Matthew Kirby, Mechanical Engineering

Living On-Campus

Hi y’all! I’m Leticia, a 2/4 mechanical engineering major from Wharton, NJ. I still feel new here at Stevens because I don’t really feel I ended my freshman year with it all going online but being on campus for most of it was pretty spectacular. My favorite part of it all, was how close classes were from the dorms, especially Davis. I’d wake up 10 minutes before class, Grubhub a delicious Red & Gray sausage ,egg, and cheese croissant sandwich and arrive at class on Leticiatime. I love the fact that we are a small campus because everything is within arms reach. Food, classes, teachers, friends, study areas, everything. 


When Stevens returns back to normal, going to events will definitely be something I’ll be coming back for. I went to a lot of events intentionally and unintentionally. When I would have time between classes, I’d find myself in the middle of some sort of festival/art fundraiser/ thanksgiving feast without knowing that they were there. (Now I use the Corq app to be in the know of events.) I’d just walk up to the sign up table and show my event pass. Some advice I’d give to incoming students is to sign up for anything you might think is fun and interesting. Each sign up is another experience you wouldn’t have had before. Sign up for a club and go to the General Body Meeting (GBM) to get a feel for it and see if you like it. All groups are very welcoming and want you to take part in whatever they do. There’s always something to do on campus. 


Now with Covid-19 though, there might be less in person events to go to but this is exactly when you should join things on campus. Easier access to the clubs, more relaxed environment, and a fun place to get to know more people. Even if you feel a bit shy or anxious, just know that whatever you join and whatever you do on campus will benefit you in the long run as you’ll meet new friends and make wonderful memories that’ll last.


Leticia Gonzalez, Mechanical Engineering

Public Transportation in Hoboken

Easy access to many different forms of public transportation is one of the things that makes Hoboken so fun! With one quick bus or train ride, you can be in New York City, Jersey City, or many places within New Jersey.


To get to NYC:

Being only 15 minutes away from New York City opens up a whole world of opportunities, both professional and social. From externships to concerts to pop-ups to good eats, the city has so much to offer, and I would highly recommend taking as many (safe!) trips there as you can manage to squeeze in! There are two main ways to get to NYC from Hoboken: NJ Transit buses and the PATH train.

The 126 bus line of NJ Transit stops on every other block of Washington Street and drops you off at Port Authority. The fare is only $3.50; you can download the NJ Transit app to easily buy tickets and track when the next buses arrive at each stop.

The PATH station, along with the NJ Transit train station and Light Rail station, is located at the very end of downtown Hoboken in the Hoboken Terminal (if you can spot the big tower that says “Lackawanna” on it, the stations are right under it!). There are two PATH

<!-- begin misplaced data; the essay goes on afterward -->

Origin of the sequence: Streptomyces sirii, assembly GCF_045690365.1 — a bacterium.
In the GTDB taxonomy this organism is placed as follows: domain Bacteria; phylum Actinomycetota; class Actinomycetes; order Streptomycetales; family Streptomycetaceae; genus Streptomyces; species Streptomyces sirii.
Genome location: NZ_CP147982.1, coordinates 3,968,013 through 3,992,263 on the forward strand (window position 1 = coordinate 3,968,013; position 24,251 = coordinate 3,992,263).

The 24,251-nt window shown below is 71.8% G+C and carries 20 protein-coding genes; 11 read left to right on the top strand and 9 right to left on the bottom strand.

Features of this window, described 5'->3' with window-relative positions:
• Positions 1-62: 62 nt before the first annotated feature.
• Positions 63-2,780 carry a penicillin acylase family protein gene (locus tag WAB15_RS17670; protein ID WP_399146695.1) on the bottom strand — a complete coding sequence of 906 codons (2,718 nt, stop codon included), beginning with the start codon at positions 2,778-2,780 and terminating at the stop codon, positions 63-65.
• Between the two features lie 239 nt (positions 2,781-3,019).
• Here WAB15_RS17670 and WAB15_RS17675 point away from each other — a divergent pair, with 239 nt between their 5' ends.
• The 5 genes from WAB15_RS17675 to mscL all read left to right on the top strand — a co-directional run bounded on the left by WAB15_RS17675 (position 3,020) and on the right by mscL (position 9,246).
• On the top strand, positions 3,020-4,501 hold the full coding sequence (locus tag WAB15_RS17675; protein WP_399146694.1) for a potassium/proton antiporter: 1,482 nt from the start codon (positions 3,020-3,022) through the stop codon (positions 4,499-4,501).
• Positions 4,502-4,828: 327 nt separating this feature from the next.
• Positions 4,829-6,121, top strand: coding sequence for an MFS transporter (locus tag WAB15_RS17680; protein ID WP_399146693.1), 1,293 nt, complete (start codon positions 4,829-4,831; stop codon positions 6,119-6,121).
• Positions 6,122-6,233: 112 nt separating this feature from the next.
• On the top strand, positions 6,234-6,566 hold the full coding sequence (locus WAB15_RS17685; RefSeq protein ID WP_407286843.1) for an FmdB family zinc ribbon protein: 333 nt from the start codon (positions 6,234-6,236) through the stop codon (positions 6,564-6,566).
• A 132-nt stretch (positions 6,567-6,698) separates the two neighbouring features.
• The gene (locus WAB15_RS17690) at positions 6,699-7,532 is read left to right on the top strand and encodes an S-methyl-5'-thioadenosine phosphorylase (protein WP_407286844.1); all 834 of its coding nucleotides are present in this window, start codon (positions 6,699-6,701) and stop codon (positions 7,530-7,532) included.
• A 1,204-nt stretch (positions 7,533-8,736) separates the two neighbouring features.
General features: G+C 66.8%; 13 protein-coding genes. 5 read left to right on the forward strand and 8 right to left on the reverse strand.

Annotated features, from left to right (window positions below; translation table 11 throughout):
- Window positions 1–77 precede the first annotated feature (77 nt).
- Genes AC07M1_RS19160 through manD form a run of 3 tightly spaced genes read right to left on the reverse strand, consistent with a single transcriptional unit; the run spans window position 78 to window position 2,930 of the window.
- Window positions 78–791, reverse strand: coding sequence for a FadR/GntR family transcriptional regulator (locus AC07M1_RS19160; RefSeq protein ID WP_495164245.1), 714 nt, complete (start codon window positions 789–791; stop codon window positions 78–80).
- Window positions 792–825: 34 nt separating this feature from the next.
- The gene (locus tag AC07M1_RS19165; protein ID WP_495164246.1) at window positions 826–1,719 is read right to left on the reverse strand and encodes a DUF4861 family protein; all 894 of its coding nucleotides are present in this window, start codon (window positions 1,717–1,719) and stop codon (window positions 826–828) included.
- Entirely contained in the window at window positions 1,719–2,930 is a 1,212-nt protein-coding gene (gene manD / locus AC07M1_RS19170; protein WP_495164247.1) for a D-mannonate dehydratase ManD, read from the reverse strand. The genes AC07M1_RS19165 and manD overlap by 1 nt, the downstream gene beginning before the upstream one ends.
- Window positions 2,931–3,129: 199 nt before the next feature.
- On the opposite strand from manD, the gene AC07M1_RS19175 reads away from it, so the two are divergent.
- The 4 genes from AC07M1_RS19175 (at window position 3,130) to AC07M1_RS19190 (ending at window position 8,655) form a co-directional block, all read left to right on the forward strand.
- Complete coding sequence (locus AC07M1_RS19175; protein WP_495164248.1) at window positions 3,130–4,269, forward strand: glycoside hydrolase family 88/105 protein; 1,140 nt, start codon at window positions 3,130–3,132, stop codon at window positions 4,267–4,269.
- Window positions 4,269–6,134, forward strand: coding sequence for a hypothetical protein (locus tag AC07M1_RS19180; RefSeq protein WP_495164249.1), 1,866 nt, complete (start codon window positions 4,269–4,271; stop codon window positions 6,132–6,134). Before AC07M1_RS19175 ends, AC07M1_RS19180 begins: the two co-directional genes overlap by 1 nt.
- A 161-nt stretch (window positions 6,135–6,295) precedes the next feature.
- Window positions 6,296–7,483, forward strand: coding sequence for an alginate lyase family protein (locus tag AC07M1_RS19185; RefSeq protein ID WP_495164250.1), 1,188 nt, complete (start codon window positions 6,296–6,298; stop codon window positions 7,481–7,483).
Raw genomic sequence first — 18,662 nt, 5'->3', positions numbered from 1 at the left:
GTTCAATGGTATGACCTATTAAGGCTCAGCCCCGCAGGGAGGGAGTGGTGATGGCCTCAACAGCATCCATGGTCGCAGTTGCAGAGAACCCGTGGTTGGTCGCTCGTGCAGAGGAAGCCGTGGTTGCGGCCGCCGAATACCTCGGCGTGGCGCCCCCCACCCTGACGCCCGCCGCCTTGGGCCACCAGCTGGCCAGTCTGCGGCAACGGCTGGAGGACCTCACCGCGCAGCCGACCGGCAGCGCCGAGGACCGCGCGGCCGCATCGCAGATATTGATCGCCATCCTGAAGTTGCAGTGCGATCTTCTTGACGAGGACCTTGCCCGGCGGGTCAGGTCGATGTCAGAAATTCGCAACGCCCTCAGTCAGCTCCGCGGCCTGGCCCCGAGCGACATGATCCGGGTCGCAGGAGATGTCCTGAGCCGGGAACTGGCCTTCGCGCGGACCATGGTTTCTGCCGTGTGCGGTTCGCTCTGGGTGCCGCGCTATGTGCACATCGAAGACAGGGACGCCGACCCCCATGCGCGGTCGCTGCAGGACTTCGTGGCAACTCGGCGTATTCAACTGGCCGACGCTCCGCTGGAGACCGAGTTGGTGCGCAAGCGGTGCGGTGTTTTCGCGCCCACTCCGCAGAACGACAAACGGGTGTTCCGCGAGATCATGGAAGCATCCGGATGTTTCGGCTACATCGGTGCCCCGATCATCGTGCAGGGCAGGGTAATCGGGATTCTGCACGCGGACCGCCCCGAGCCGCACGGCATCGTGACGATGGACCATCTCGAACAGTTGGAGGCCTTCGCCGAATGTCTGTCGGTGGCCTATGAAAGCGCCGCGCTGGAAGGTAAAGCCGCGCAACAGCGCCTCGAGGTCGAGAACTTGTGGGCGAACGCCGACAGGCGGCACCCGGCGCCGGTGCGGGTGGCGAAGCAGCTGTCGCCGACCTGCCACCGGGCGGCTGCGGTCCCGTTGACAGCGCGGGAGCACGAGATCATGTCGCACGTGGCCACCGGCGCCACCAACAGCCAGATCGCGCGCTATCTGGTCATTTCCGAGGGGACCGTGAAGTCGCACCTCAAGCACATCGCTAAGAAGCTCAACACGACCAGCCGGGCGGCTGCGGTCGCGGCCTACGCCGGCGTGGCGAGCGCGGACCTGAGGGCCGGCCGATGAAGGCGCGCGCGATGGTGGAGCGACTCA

lines that start in Hoboken, one going to downtown New York and stopping at the World Trade Center and the other going to uptown New York and stopping at 33rd Street. Find the full PATH map here: You can use an NYC Metrocard to pay your PATH fare, which is $2.75.

To get to Jersey City:

If you’re in the mood to go to a mall or Target, Jersey City is your best option. The Hudson-Bergen Light Rail line can be used to get to the Newport Center in just about 10 minutes. The Light Rail departs from the Hoboken Terminal and the fare to the Newport Center is $2.25. The nearest Target is about a 15 minute walk from the mall. The Light Rail can also be tracked on the NJ Transit App. For more information about where the Hudson-Bergen Light Rail line goes, check out this map:

To travel within New Jersey:

Whether you’re from New Jersey finding an easy way to get home or from out of state trying to visit the shore, NJ Transit will get you where you need to go. Though PATH and Light Rail also have destinations to other major Jersey locations (most importantly, Newark station), the most effective and far-reaching way to travel within the state is by bus or on train. The NJ Transit app is extremely helpful for both of these methods. The maps, stations, and transfers can get a bit confusing, but with practice and a lot of reliance of Google Maps, you’ll get the hang of it! Fares for both depend on how far you’re travelling. To find more information about NJ Transit, visit their website:

Hoboken is highly connected to many great destinations throughout New Jersey and New York. There is so much to do and see in the area, and one of the most important things Stevens gives you is the opportunity to experience all of it! In your time in Hoboken, take every chance you can get to explore the city, go shopping with friends, or take a break by visiting your hometown. It will enrich your college experience and help you make unforgettable memories that you will cherish for the rest of your life.

Suzy Shailesh, Computer Science